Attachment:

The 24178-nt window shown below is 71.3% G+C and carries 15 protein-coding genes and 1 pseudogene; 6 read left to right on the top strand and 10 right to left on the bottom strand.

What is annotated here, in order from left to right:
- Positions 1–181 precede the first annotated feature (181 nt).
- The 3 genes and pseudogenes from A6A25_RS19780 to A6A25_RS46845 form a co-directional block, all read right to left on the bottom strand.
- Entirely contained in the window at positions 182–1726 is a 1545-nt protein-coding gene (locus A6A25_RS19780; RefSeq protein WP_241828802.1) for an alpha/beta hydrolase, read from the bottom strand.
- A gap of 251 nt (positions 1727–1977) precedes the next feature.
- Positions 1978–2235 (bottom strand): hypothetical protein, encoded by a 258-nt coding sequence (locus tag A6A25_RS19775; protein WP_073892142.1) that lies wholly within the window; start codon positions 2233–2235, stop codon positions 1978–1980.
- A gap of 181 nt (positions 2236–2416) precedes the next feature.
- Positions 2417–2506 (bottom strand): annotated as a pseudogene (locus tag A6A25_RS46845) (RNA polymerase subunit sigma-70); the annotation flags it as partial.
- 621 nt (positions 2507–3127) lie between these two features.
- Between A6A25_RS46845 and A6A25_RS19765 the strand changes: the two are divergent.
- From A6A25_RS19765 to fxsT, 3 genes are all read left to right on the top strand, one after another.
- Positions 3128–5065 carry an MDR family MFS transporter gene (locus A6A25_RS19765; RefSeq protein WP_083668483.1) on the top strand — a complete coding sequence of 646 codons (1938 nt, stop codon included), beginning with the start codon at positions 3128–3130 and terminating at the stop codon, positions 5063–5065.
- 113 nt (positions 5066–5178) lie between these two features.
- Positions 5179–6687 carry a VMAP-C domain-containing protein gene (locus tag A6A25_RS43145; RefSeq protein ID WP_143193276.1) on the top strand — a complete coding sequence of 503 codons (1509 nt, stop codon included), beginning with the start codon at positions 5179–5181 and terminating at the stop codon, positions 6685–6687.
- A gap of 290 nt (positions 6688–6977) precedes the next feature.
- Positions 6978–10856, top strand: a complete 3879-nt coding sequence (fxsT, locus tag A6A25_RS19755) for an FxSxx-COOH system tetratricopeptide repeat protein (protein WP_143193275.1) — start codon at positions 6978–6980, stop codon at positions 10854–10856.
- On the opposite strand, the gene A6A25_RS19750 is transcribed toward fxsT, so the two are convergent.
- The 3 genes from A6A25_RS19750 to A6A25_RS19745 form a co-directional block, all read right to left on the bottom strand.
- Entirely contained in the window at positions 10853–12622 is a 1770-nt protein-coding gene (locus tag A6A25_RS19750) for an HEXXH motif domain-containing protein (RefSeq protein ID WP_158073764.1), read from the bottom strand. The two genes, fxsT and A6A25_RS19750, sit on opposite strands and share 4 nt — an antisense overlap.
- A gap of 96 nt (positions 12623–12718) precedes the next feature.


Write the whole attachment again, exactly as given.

The 24178-nt window shown below is 71.3% G+C and carries 15 protein-coding genes and 1 pseudogene; 6 read left to right on the top strand and 10 right to left on the bottom strand.

What is annotated here, in order from left to right:
- Positions 1–181 precede the first annotated feature (181 nt).
- The 3 genes and pseudogenes from A6A25_RS19780 to A6A25_RS46845 form a co-directional block, all read right to left on the bottom strand.
- Entirely contained in the window at positions 182–1726 is a 1545-nt protein-coding gene (locus A6A25_RS19780; RefSeq protein WP_241828802.1) for an alpha/beta hydrolase, read from the bottom strand.
- A gap of 251 nt (positions 1727–1977) precedes the next feature.
- Positions 1978–2235 (bottom strand): hypothetical protein, encoded by a 258-nt coding sequence (locus tag A6A25_RS19775; protein WP_073892142.1) that lies wholly within the window; start codon positions 2233–2235, stop codon positions 1978–1980.
- A gap of 181 nt (positions 2236–2416) precedes the next feature.
- Positions 2417–2506 (bottom strand): annotated as a pseudogene (locus tag A6A25_RS46845) (RNA polymerase subunit sigma-70); the annotation flags it as partial.
- 621 nt (positions 2507–3127) lie between these two features.
- Between A6A25_RS46845 and A6A25_RS19765 the strand changes: the two are divergent.
- From A6A25_RS19765 to fxsT, 3 genes are all read left to right on the top strand, one after another.
- Positions 3128–5065 carry an MDR family MFS transporter gene (locus A6A25_RS19765; RefSeq protein WP_083668483.1) on the top strand — a complete coding sequence of 646 codons (1938 nt, stop codon included), beginning with the start codon at positions 3128–3130 and terminating at the stop codon, positions 5063–5065.
- 113 nt (positions 5066–5178) lie between these two features.
- Positions 5179–6687 carry a VMAP-C domain-containing protein gene (locus tag A6A25_RS43145; RefSeq protein ID WP_143193276.1) on the top strand — a complete coding sequence of 503 codons (1509 nt, stop codon included), beginning with the start codon at positions 5179–5181 and terminating at the stop codon, positions 6685–6687.
- A gap of 290 nt (positions 6688–6977) precedes the next feature.
- Positions 6978–10856, top strand: a complete 3879-nt coding sequence (fxsT, locus tag A6A25_RS19755) for an FxSxx-COOH system tetratricopeptide repeat protein (protein WP_143193275.1) — start codon at positions 6978–6980, stop codon at positions 10854–10856.
- On the opposite strand, the gene A6A25_RS19750 is transcribed toward fxsT, so the two are convergent.
- The 3 genes from A6A25_RS19750 to A6A25_RS19745 form a co-directional block, all read right to left on the bottom strand.
- Entirely contained in the window at positions 10853–12622 is a 1770-nt protein-coding gene (locus tag A6A25_RS19750) for an HEXXH motif domain-containing protein (RefSeq protein ID WP_158073764.1), read from the bottom strand. The two genes, fxsT and A6A25_RS19750, sit on opposite strands and share 4 nt — an antisense overlap.
- A gap of 96 nt (positions 12623–12718) precedes the next feature.